The latest episode of the Writing and Publishing podcast examines the difference between an inspired first draft and a compelling final draft.
Lately, I’ve been listening to a lot of podcasts while spring cleaning. I enjoy the format so much (particularly a podcast called The Heart of Organizing) that I decided to start my own podcast. It’s now live, and the first episode is How to Find a Literary Agent. In this 8-minute podcast, I talk about 5 things you can do to find the right literary agent to represent your book (hint: it does not involve giant indexes listing thousands of names and addresses).
Why is it so important to work with a good literary agent?
Signing on with a literary agent is the first step toward publication with a major publisher. Most publishers won’t even glance at unagented submissions. Your agent will be your partner in all things publishing. She’ll get your book out to the right editors, negotiate your contracts, and serve as your liaison for foreign rights.
She’ll handle all sorts of rights for each book–audio, book club editions, reprints, and more. I’ve been with my own agent since 2004, and I feel so fortunate to have found her. Without her, I would have had a very different (and I imagine far less satisfying) writing career.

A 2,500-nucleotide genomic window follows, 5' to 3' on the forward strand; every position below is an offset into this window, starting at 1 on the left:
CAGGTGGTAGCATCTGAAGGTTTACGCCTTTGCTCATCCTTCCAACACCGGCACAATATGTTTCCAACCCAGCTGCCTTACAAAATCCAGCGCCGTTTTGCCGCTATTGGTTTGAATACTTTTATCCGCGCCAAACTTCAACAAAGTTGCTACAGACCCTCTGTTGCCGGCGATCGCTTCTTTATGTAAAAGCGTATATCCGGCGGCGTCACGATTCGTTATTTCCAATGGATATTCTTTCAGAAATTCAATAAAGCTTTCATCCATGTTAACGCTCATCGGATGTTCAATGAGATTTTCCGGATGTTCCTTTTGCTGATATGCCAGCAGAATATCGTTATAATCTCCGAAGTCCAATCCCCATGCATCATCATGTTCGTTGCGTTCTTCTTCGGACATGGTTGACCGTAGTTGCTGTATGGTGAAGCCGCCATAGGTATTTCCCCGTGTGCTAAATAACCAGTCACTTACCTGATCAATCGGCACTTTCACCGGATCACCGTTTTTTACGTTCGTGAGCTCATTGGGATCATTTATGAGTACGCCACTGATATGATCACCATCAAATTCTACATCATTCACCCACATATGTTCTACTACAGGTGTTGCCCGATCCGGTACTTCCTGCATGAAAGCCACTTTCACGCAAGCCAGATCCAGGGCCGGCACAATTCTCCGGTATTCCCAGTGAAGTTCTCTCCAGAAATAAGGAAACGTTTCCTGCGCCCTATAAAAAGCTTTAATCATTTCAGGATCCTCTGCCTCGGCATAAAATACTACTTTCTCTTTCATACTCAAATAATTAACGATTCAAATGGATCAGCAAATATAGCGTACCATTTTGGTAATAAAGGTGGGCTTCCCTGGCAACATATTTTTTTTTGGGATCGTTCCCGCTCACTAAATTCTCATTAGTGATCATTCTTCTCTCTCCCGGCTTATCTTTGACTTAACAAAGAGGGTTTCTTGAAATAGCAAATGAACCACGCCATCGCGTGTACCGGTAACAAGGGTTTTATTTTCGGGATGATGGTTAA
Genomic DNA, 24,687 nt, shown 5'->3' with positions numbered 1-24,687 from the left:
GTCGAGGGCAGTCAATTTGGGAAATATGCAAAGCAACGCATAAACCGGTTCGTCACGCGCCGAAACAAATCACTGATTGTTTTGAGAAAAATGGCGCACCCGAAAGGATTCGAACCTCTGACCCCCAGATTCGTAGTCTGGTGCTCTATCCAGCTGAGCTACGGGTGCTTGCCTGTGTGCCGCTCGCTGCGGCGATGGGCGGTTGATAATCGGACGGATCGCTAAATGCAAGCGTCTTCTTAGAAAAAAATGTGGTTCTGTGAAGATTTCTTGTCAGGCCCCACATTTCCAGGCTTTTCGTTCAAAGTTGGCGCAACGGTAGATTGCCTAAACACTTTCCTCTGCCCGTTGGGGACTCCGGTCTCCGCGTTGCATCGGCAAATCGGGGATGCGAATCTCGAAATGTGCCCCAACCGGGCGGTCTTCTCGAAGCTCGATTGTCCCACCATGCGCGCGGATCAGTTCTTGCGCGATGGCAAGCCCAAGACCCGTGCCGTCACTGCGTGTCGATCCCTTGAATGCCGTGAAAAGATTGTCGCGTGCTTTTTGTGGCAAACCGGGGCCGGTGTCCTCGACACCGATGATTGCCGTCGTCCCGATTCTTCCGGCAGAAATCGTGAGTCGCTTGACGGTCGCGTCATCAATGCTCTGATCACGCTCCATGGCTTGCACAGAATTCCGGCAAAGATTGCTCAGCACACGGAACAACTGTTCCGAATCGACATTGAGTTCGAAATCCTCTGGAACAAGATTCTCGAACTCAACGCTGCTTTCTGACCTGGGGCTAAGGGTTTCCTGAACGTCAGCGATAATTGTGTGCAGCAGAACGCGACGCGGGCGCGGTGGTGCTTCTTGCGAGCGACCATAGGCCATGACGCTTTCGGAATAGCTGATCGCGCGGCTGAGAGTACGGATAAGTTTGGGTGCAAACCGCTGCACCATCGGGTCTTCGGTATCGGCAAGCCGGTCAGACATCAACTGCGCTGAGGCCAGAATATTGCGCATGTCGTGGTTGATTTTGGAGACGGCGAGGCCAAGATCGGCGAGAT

Go here to listen to the podcast. If you like what you hear, you can click “follow” on the podcast page, so you’ll know when new episodes are added.
As always, happy writing!
The Council of Literary Magazines and Presses has announced the shortlist for the 2014 Firecracker Awards, which celebrates small press and independently published books. Here are the finalists in fiction and creative nonfiction:
The Empathy Exams by Leslie Jamison (Graywolf Press)
Loitering by Charles D’Ambrosio (Tin House Books)
The Other Side by Lacy M. Johnson (Tin House Books)
Self-Portrait in Green by Marie NDiaye (Two Lines Press)
Surrendering Oz by Bonnie Friedman (Etruscan Press)
Hum by Michelle Richmond (FC2, an imprint of University of Alabama Press)
List by Matthew Roberson (FC2, an imprint of University of Alabama Press)
Search for Heinrich Schlögel by Martha Baillie (Tin House Books)
Sister Golden Hair by Darcey Steinke (Tin House Books)
Song of the Shank by Jeffery Renard Allen (Graywolf Press)
Songs for the Deaf by John Henry Fleming (Burrow Press)
Street of Thieves by Mathias Énard (Open Letter)
The Family Cannon by Halina Duraj (Augury Books)
The Good Life Elsewhere by Vladimir Lorchenkov (New Vessel Press)
Us Conductors by Sean Michaels (Tin House Books)
I’m delighted that Hum received a nod, along with another FC2 title, Matthew Roberson’s List. View the complete shortlist for the Firecracker Awards here.
One of my favorite sources for design inspiration is Design Taxi. Today, Design Taxi shared images of Lester, a “3D printed book holder” by designers Ludwig Mattsson and Simon Eriksson (leave it to the Scandinavians to be the arbiters of cool). I was confused by the description at first. Does 3D printed book holder mean that it is for the printed book, or that it was printed with a 3D printer? Both! Newfangled gadgets for the old-fashioned reader.LOVE
— TAXI (@designtaxi) March 9, 2015